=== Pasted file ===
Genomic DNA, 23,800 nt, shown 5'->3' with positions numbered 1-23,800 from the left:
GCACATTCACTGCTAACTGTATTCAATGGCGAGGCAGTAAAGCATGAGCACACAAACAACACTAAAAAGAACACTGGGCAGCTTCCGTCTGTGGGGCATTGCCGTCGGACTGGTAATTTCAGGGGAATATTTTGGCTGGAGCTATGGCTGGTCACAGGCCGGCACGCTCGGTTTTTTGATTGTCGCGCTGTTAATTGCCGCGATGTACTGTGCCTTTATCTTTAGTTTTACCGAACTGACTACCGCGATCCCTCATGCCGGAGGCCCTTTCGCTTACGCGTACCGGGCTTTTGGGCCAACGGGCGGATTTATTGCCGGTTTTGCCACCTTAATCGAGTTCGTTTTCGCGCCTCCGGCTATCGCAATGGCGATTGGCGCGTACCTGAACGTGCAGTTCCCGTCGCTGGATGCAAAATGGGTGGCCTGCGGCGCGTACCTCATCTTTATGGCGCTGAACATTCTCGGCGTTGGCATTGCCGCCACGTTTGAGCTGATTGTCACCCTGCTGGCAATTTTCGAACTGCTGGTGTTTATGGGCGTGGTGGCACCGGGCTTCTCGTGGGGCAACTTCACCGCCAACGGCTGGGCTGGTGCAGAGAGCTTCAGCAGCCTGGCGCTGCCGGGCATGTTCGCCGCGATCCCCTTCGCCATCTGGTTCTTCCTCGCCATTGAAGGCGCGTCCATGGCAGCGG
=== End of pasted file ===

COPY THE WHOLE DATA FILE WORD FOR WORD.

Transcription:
Genomic DNA, 23,800 nt, shown 5'->3' with positions numbered 1-23,800 from the left:
GCACATTCACTGCTAACTGTATTCAATGGCGAGGCAGTAAAGCATGAGCACACAAACAACACTAAAAAGAACACTGGGCAGCTTCCGTCTGTGGGGCATTGCCGTCGGACTGGTAATTTCAGGGGAATATTTTGGCTGGAGCTATGGCTGGTCACAGGCCGGCACGCTCGGTTTTTTGATTGTCGCGCTGTTAATTGCCGCGATGTACTGTGCCTTTATCTTTAGTTTTACCGAACTGACTACCGCGATCCCTCATGCCGGAGGCCCTTTCGCTTACGCGTACCGGGCTTTTGGGCCAACGGGCGGATTTATTGCCGGTTTTGCCACCTTAATCGAGTTCGTTTTCGCGCCTCCGGCTATCGCAATGGCGATTGGCGCGTACCTGAACGTGCAGTTCCCGTCGCTGGATGCAAAATGGGTGGCCTGCGGCGCGTACCTCATCTTTATGGCGCTGAACATTCTCGGCGTTGGCATTGCCGCCACGTTTGAGCTGATTGTCACCCTGCTGGCAATTTTCGAACTGCTGGTGTTTATGGGCGTGGTGGCACCGGGCTTCTCGTGGGGCAACTTCACCGCCAACGGCTGGGCTGGTGCAGAGAGCTTCAGCAGCCTGGCGCTGCCGGGCATGTTCGCCGCGATCCCCTTCGCCATCTGGTTCTTCCTCGCCATTGAAGGCGCGTCCATGGCAGCGG